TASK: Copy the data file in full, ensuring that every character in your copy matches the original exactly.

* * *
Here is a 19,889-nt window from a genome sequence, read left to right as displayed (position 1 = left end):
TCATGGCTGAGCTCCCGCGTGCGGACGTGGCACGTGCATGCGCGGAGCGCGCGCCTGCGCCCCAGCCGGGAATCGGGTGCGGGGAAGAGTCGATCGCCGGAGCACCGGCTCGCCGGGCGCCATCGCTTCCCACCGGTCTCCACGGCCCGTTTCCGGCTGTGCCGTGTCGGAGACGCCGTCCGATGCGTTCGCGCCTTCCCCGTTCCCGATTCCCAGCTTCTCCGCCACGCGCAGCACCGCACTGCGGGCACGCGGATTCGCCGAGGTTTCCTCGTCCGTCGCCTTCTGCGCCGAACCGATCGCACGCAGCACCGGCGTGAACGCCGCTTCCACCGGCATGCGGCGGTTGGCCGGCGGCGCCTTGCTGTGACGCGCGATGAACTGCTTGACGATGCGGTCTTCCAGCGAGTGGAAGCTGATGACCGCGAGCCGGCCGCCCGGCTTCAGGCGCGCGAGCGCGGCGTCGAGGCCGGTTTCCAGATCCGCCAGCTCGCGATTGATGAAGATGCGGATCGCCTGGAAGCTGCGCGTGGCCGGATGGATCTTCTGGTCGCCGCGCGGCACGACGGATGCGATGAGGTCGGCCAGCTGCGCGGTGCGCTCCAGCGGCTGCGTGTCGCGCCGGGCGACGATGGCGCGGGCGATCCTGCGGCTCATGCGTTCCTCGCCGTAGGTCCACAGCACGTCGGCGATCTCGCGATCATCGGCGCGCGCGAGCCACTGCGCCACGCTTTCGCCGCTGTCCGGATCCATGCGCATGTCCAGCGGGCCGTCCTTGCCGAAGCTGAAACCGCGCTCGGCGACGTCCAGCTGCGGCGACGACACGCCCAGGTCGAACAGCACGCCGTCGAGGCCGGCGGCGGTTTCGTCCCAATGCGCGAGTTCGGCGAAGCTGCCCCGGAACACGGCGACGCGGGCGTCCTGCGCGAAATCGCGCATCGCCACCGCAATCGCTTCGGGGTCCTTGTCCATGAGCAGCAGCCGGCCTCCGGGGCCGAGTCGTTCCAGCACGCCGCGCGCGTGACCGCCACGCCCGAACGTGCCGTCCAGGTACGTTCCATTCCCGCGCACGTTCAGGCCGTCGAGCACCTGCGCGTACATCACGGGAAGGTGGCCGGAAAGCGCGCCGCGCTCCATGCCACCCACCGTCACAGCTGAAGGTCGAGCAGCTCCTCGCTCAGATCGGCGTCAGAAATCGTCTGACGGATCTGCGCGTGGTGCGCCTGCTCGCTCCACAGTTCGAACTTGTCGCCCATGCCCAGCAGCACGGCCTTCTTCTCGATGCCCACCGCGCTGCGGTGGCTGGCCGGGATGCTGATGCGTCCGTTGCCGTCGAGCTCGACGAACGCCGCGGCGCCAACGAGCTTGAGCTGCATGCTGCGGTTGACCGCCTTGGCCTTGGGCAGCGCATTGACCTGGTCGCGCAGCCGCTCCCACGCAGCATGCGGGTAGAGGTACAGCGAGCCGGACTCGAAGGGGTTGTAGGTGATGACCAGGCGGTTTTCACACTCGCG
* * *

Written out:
Here is a 19,889-nt window from a genome sequence, read left to right as displayed (position 1 = left end):
TCATGGCTGAGCTCCCGCGTGCGGACGTGGCACGTGCATGCGCGGAGCGCGCGCCTGCGCCCCAGCCGGGAATCGGGTGCGGGGAAGAGTCGATCGCCGGAGCACCGGCTCGCCGGGCGCCATCGCTTCCCACCGGTCTCCACGGCCCGTTTCCGGCTGTGCCGTGTCGGAGACGCCGTCCGATGCGTTCGCGCCTTCCCCGTTCCCGATTCCCAGCTTCTCCGCCACGCGCAGCACCGCACTGCGGGCACGCGGATTCGCCGAGGTTTCCTCGTCCGTCGCCTTCTGCGCCGAACCGATCGCACGCAGCACCGGCGTGAACGCCGCTTCCACCGGCATGCGGCGGTTGGCCGGCGGCGCCTTGCTGTGACGCGCGATGAACTGCTTGACGATGCGGTCTTCCAGCGAGTGGAAGCTGATGACCGCGAGCCGGCCGCCCGGCTTCAGGCGCGCGAGCGCGGCGTCGAGGCCGGTTTCCAGATCCGCCAGCTCGCGATTGATGAAGATGCGGATCGCCTGGAAGCTGCGCGTGGCCGGATGGATCTTCTGGTCGCCGCGCGGCACGACGGATGCGATGAGGTCGGCCAGCTGCGCGGTGCGCTCCAGCGGCTGCGTGTCGCGCCGGGCGACGATGGCGCGGGCGATCCTGCGGCTCATGCGTTCCTCGCCGTAGGTCCACAGCACGTCGGCGATCTCGCGATCATCGGCGCGCGCGAGCCACTGCGCCACGCTTTCGCCGCTGTCCGGATCCATGCGCATGTCCAGCGGGCCGTCCTTGCCGAAGCTGAAACCGCGCTCGGCGACGTCCAGCTGCGGCGACGACACGCCCAGGTCGAACAGCACGCCGTCGAGGCCGGCGGCGGTTTCGTCCCAATGCGCGAGTTCGGCGAAGCTGCCCCGGAACACGGCGACGCGGGCGTCCTGCGCGAAATCGCGCATCGCCACCGCAATCGCTTCGGGGTCCTTGTCCATGAGCAGCAGCCGGCCTCCGGGGCCGAGTCGTTCCAGCACGCCGCGCGCGTGACCGCCACGCCCGAACGTGCCGTCCAGGTACGTTCCATTCCCGCGCACGTTCAGGCCGTCGAGCACCTGCGCGTACATCACGGGAAGGTGGCCGGAAAGCGCGCCGCGCTCCATGCCACCCACCGTCACAGCTGAAGGTCGAGCAGCTCCTCGCTCAGATCGGCGTCAGAAATCGTCTGACGGATCTGCGCGTGGTGCGCCTGCTCGCTCCACAGTTCGAACTTGTCGCCCATGCCCAGCAGCACGGCCTTCTTCTCGATGCCCACCGCGCTGCGGTGGCTGGCCGGGATGCTGATGCGTCCGTTGCCGTCGAGCTCGACGAACGCCGCGGCGCCAACGAGCTTGAGCTGCATGCTGCGGTTGACCGCCTTGGCCTTGGGCAGCGCATTGACCTGGTCGCGCAGCCGCTCCCACGCAGCATGCGGGTAGAGGTACAGCGAGCCGGACTCGAAGGGGTTGTAGGTGATGACCAGGCGGTTTTCACACTCGCG